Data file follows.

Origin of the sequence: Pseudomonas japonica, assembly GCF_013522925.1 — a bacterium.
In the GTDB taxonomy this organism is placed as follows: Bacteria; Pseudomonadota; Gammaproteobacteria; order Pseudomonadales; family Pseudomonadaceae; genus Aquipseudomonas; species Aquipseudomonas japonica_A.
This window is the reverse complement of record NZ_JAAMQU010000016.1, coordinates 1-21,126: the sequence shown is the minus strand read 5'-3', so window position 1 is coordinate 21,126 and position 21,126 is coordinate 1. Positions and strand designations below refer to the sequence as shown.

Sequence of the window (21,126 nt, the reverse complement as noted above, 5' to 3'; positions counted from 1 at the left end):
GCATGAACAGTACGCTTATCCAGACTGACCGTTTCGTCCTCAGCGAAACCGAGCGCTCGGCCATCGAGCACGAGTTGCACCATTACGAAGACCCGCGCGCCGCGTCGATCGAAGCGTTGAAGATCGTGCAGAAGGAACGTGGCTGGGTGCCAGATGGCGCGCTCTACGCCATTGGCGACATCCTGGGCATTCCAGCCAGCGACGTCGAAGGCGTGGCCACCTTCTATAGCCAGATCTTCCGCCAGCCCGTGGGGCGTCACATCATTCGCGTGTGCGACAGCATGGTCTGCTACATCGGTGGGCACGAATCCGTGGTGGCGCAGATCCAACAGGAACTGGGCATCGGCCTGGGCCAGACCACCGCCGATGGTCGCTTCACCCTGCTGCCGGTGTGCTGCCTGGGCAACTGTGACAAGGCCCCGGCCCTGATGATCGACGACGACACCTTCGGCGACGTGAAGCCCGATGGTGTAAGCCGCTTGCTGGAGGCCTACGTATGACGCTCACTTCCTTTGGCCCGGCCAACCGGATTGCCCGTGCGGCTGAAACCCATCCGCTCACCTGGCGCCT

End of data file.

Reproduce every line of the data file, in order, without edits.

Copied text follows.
Origin of the sequence: Pseudomonas japonica, assembly GCF_013522925.1 — a bacterium.
In the GTDB taxonomy this organism is placed as follows: Bacteria; Pseudomonadota; Gammaproteobacteria; order Pseudomonadales; family Pseudomonadaceae; genus Aquipseudomonas; species Aquipseudomonas japonica_A.
This window is the reverse complement of record NZ_JAAMQU010000016.1, coordinates 1-21,126: the sequence shown is the minus strand read 5'-3', so window position 1 is coordinate 21,126 and position 21,126 is coordinate 1. Positions and strand designations below refer to the sequence as shown.

Sequence of the window (21,126 nt, the reverse complement as noted above, 5' to 3'; positions counted from 1 at the left end):
GCATGAACAGTACGCTTATCCAGACTGACCGTTTCGTCCTCAGCGAAACCGAGCGCTCGGCCATCGAGCACGAGTTGCACCATTACGAAGACCCGCGCGCCGCGTCGATCGAAGCGTTGAAGATCGTGCAGAAGGAACGTGGCTGGGTGCCAGATGGCGCGCTCTACGCCATTGGCGACATCCTGGGCATTCCAGCCAGCGACGTCGAAGGCGTGGCCACCTTCTATAGCCAGATCTTCCGCCAGCCCGTGGGGCGTCACATCATTCGCGTGTGCGACAGCATGGTCTGCTACATCGGTGGGCACGAATCCGTGGTGGCGCAGATCCAACAGGAACTGGGCATCGGCCTGGGCCAGACCACCGCCGATGGTCGCTTCACCCTGCTGCCGGTGTGCTGCCTGGGCAACTGTGACAAGGCCCCGGCCCTGATGATCGACGACGACACCTTCGGCGACGTGAAGCCCGATGGTGTAAGCCGCTTGCTGGAGGCCTACGTATGACGCTCACTTCCTTTGGCCCGGCCAACCGGATTGCCCGTGCGGCTGAAACCCATCCGCTCACCTGGCGCCT